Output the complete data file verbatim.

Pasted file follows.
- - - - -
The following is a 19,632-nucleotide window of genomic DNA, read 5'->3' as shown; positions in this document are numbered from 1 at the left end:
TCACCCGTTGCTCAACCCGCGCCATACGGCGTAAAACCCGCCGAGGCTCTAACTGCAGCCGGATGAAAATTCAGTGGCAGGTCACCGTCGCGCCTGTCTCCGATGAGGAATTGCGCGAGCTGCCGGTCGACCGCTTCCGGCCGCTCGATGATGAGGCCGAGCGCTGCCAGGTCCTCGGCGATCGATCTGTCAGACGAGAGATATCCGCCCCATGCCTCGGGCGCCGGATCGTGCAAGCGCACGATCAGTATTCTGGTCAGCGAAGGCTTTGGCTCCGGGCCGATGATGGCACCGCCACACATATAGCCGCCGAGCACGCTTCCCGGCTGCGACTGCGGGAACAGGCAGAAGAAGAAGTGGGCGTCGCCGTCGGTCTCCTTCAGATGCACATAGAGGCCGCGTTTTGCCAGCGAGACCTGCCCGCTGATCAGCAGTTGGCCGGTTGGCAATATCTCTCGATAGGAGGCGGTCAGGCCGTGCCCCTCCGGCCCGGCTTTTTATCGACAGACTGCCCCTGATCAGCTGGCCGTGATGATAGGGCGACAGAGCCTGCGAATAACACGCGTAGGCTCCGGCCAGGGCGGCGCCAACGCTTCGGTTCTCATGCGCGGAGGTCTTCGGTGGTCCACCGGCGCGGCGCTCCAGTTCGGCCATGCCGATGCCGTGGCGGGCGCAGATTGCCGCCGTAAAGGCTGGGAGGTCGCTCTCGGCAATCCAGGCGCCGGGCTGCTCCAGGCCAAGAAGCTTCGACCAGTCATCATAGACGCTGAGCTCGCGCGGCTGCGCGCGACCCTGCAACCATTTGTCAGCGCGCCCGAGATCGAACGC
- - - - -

The following is a 19,632-nucleotide window of genomic DNA, read 5'->3' as shown; positions in this document are numbered from 1 at the left end:
TCACCCGTTGCTCAACCCGCGCCATACGGCGTAAAACCCGCCGAGGCTCTAACTGCAGCCGGATGAAAATTCAGTGGCAGGTCACCGTCGCGCCTGTCTCCGATGAGGAATTGCGCGAGCTGCCGGTCGACCGCTTCCGGCCGCTCGATGATGAGGCCGAGCGCTGCCAGGTCCTCGGCGATCGATCTGTCAGACGAGAGATATCCGCCCCATGCCTCGGGCGCCGGATCGTGCAAGCGCACGATCAGTATTCTGGTCAGCGAAGGCTTTGGCTCCGGGCCGATGATGGCACCGCCACACATATAGCCGCCGAGCACGCTTCCCGGCTGCGACTGCGGGAACAGGCAGAAGAAGAAGTGGGCGTCGCCGTCGGTCTCCTTCAGATGCACATAGAGGCCGCGTTTTGCCAGCGAGACCTGCCCGCTGATCAGCAGTTGGCCGGTTGGCAATATCTCTCGATAGGAGGCGGTCAGGCCGTGCCCCTCCGGCCCGGCTTTTTATCGACAGACTGCCCCTGATCAGCTGGCCGTGATGATAGGGCGACAGAGCCTGCGAATAACACGCGTAGGCTCCGGCCAGGGCGGCGCCAACGCTTCGGTTCTCATGCGCGGAGGTCTTCGGTGGTCCACCGGCGCGGCGCTCCAGTTCGGCCATGCCGATGCCGTGGCGGGCGCAGATTGCCGCCGTAAAGGCTGGGAGGTCGCTCTCGGCAATCCAGGCGCCGGGCTGCTCCAGGCCAAGAAGCTTCGACCAGTCATCATAGACGCTGAGCTCGCGCGGCTGCGCGCGACCCTGCAACCATTTGTCAGCGCGCCCGAGATCGAACGC